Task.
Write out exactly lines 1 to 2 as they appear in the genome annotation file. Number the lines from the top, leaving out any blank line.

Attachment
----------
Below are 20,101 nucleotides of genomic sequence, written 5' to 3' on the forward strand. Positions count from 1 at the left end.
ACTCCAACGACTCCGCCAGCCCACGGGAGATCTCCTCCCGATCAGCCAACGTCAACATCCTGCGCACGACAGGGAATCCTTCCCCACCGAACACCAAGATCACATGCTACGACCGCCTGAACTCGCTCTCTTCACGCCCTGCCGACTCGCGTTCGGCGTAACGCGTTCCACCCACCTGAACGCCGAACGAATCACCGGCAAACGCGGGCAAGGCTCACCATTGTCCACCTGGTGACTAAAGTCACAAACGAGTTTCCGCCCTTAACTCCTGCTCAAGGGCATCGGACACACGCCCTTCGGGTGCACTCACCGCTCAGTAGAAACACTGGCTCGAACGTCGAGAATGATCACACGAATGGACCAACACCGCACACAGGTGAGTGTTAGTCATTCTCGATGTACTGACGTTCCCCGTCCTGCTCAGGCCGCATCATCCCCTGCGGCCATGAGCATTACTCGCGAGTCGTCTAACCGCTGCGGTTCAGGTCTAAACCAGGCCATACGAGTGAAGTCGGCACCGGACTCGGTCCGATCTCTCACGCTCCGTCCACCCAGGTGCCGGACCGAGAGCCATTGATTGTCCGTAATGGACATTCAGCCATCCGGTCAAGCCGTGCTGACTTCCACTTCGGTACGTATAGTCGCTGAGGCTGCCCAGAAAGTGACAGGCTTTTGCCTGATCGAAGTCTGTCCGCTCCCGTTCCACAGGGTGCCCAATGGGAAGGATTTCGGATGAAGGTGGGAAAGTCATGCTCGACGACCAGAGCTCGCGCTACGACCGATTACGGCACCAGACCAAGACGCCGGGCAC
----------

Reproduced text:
Below are 20,101 nucleotides of genomic sequence, written 5' to 3' on the forward strand. Positions count from 1 at the left end.
ACTCCAACGACTCCGCCAGCCCACGGGAGATCTCCTCCCGATCAGCCAACGTCAACATCCTGCGCACGACAGGGAATCCTTCCCCACCGAACACCAAGATCACATGCTACGACCGCCTGAACTCGCTCTCTTCACGCCCTGCCGACTCGCGTTCGGCGTAACGCGTTCCACCCACCTGAACGCCGAACGAATCACCGGCAAACGCGGGCAAGGCTCACCATTGTCCACCTGGTGACTAAAGTCACAAACGAGTTTCCGCCCTTAACTCCTGCTCAAGGGCATCGGACACACGCCCTTCGGGTGCACTCACCGCTCAGTAGAAACACTGGCTCGAACGTCGAGAATGATCACACGAATGGACCAACACCGCACACAGGTGAGTGTTAGTCATTCTCGATGTACTGACGTTCCCCGTCCTGCTCAGGCCGCATCATCCCCTGCGGCCATGAGCATTACTCGCGAGTCGTCTAACCGCTGCGGTTCAGGTCTAAACCAGGCCATACGAGTGAAGTCGGCACCGGACTCGGTCCGATCTCTCACGCTCCGTCCACCCAGGTGCCGGACCGAGAGCCATTGATTGTCCGTAATGGACATTCAGCCATCCGGTCAAGCCGTGCTGACTTCCACTTCGGTACGTATAGTCGCTGAGGCTGCCCAGAAAGTGACAGGCTTTTGCCTGATCGAAGTCTGTCCGCTCCCGTTCCACAGGGTGCCCAATGGGAAGGATTTCGGATGAAGGTGGGAAAGTCATGCTCGACGACCAGAGCTCGCGCTACGACCGATTACGGCACCAGACCAAGACGCCGGGCAC